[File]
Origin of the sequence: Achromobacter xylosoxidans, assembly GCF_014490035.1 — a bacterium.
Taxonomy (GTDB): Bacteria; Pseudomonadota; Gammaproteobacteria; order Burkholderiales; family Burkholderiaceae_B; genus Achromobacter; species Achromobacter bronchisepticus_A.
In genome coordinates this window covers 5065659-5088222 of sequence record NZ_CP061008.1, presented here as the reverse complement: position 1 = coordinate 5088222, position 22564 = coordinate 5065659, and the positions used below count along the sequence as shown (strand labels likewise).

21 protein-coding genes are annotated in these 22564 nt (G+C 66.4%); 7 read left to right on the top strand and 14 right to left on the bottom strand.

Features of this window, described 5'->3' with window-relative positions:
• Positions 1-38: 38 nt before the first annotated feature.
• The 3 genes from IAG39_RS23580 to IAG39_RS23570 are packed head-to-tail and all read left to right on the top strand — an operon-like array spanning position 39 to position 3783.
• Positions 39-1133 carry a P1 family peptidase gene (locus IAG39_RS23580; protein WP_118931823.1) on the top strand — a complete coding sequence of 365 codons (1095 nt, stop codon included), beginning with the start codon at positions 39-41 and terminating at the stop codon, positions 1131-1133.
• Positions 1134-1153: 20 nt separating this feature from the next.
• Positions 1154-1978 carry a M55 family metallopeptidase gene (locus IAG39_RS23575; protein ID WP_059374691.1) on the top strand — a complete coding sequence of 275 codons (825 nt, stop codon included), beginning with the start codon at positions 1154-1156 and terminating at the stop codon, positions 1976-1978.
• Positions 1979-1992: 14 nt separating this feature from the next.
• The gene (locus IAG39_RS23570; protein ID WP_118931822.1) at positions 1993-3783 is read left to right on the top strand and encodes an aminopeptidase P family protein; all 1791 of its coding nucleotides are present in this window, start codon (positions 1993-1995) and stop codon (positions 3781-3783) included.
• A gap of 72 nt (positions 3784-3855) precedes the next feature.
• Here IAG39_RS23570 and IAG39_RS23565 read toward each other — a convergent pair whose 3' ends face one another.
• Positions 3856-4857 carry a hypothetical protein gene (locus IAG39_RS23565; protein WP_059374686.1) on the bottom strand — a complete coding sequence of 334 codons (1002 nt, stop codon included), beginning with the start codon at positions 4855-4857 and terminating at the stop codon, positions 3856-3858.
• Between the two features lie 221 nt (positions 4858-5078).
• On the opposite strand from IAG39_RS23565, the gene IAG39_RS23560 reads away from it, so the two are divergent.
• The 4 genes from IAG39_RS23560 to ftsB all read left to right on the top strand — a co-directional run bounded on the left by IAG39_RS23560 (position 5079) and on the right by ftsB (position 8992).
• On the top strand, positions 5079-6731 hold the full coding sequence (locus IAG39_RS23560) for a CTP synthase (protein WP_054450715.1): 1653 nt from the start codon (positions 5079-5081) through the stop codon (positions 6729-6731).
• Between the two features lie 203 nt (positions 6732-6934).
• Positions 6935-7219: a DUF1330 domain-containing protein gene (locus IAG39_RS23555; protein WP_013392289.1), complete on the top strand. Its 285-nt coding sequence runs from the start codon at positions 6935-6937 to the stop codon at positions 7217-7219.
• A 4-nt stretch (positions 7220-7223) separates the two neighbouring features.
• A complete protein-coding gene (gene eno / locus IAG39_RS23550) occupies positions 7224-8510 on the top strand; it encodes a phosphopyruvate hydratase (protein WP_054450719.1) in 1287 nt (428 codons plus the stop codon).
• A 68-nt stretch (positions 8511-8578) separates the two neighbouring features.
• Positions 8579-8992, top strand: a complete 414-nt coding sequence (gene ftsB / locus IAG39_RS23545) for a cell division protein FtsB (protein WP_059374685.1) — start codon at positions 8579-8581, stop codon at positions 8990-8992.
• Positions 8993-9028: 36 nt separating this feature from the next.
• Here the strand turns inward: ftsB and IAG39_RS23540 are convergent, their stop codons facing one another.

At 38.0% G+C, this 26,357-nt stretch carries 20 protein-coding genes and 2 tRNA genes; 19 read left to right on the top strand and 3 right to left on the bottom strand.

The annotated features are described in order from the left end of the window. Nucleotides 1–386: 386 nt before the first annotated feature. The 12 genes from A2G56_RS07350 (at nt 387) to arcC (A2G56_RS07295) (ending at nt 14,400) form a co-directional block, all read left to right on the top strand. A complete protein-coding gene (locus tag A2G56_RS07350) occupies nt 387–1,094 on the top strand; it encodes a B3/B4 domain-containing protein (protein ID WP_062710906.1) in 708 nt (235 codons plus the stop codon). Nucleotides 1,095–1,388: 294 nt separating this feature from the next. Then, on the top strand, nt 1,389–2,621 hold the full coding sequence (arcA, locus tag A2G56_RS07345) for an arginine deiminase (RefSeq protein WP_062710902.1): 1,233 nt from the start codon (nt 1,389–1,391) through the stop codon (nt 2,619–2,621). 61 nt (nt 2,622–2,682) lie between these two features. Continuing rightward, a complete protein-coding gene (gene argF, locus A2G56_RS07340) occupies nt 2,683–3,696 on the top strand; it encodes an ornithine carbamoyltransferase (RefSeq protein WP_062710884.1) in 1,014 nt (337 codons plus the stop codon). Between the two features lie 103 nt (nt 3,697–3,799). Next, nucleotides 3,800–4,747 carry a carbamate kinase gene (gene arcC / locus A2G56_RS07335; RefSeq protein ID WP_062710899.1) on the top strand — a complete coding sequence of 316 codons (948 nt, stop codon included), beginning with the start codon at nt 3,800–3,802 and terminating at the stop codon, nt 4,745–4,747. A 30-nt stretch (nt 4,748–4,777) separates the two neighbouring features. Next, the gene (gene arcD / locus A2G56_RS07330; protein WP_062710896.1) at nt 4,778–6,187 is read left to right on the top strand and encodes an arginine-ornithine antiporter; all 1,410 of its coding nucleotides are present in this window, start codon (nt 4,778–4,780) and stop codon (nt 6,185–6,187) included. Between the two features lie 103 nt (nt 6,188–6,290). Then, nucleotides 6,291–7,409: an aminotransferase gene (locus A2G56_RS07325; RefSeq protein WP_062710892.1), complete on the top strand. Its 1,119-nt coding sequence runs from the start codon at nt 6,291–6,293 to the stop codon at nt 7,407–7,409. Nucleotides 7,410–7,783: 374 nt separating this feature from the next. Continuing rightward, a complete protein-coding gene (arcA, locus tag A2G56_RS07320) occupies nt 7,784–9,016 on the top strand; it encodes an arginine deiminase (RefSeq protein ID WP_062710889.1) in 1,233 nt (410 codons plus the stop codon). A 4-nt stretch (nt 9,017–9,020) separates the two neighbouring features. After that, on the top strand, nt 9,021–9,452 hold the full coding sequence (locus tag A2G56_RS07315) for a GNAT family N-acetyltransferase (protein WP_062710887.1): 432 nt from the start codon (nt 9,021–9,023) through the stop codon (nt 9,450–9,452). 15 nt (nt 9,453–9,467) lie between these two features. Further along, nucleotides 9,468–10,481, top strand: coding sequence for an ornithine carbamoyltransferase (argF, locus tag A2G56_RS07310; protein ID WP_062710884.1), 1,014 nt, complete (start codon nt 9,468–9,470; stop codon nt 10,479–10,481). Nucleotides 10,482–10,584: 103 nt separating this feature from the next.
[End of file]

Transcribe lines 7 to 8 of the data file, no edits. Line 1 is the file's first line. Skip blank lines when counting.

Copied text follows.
• The 3 genes from IAG39_RS23580 to IAG39_RS23570 are packed head-to-tail and all read left to right on the top strand — an operon-like array spanning position 39 to position 3783.
• Positions 39-1133 carry a P1 family peptidase gene (locus IAG39_RS23580; protein WP_118931823.1) on the top strand — a complete coding sequence of 365 codons (1095 nt, stop codon included), beginning with the start codon at positions 39-41 and terminating at the stop codon, positions 1131-1133.